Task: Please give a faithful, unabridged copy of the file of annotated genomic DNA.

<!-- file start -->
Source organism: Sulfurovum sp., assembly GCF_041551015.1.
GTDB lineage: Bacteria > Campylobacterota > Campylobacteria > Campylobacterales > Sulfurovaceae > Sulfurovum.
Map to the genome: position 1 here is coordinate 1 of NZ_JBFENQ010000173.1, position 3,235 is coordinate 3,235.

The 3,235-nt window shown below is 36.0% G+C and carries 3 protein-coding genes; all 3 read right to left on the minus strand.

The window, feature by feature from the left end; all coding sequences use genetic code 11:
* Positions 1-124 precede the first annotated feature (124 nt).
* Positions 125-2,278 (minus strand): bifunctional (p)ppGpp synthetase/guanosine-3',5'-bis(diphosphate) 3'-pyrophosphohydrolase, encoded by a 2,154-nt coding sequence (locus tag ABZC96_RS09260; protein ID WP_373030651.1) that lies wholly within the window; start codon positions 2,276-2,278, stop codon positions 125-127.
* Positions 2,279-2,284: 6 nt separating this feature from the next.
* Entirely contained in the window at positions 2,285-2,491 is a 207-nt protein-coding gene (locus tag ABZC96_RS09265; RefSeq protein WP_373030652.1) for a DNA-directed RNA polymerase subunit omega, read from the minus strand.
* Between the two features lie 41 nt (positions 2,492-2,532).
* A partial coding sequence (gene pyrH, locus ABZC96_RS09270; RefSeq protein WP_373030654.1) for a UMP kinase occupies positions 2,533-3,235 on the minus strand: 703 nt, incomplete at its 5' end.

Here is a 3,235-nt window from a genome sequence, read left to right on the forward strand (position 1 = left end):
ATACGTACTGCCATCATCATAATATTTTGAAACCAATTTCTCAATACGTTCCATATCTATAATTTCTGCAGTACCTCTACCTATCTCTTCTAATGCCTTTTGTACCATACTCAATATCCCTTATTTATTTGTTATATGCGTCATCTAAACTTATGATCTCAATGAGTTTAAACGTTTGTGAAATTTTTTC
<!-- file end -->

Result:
Source organism: Sulfurovum sp., assembly GCF_041551015.1.
GTDB lineage: Bacteria > Campylobacterota > Campylobacteria > Campylobacterales > Sulfurovaceae > Sulfurovum.
Map to the genome: position 1 here is coordinate 1 of NZ_JBFENQ010000173.1, position 3,235 is coordinate 3,235.

The 3,235-nt window shown below is 36.0% G+C and carries 3 protein-coding genes; all 3 read right to left on the minus strand.

The window, feature by feature from the left end; all coding sequences use genetic code 11:
* Positions 1-124 precede the first annotated feature (124 nt).
* Positions 125-2,278 (minus strand): bifunctional (p)ppGpp synthetase/guanosine-3',5'-bis(diphosphate) 3'-pyrophosphohydrolase, encoded by a 2,154-nt coding sequence (locus tag ABZC96_RS09260; protein ID WP_373030651.1) that lies wholly within the window; start codon positions 2,276-2,278, stop codon positions 125-127.
* Positions 2,279-2,284: 6 nt separating this feature from the next.
* Entirely contained in the window at positions 2,285-2,491 is a 207-nt protein-coding gene (locus tag ABZC96_RS09265; RefSeq protein WP_373030652.1) for a DNA-directed RNA polymerase subunit omega, read from the minus strand.
* Between the two features lie 41 nt (positions 2,492-2,532).
* A partial coding sequence (gene pyrH, locus ABZC96_RS09270; RefSeq protein WP_373030654.1) for a UMP kinase occupies positions 2,533-3,235 on the minus strand: 703 nt, incomplete at its 5' end.

Here is a 3,235-nt window from a genome sequence, read left to right on the forward strand (position 1 = left end):
ATACGTACTGCCATCATCATAATATTTTGAAACCAATTTCTCAATACGTTCCATATCTATAATTTCTGCAGTACCTCTACCTATCTCTTCTAATGCCTTTTGTACCATACTCAATATCCCTTATTTATTTGTTATATGCGTCATCTAAACTTATGATCTCAATGAGTTTAAACGTTTGTGAAATTTTTTC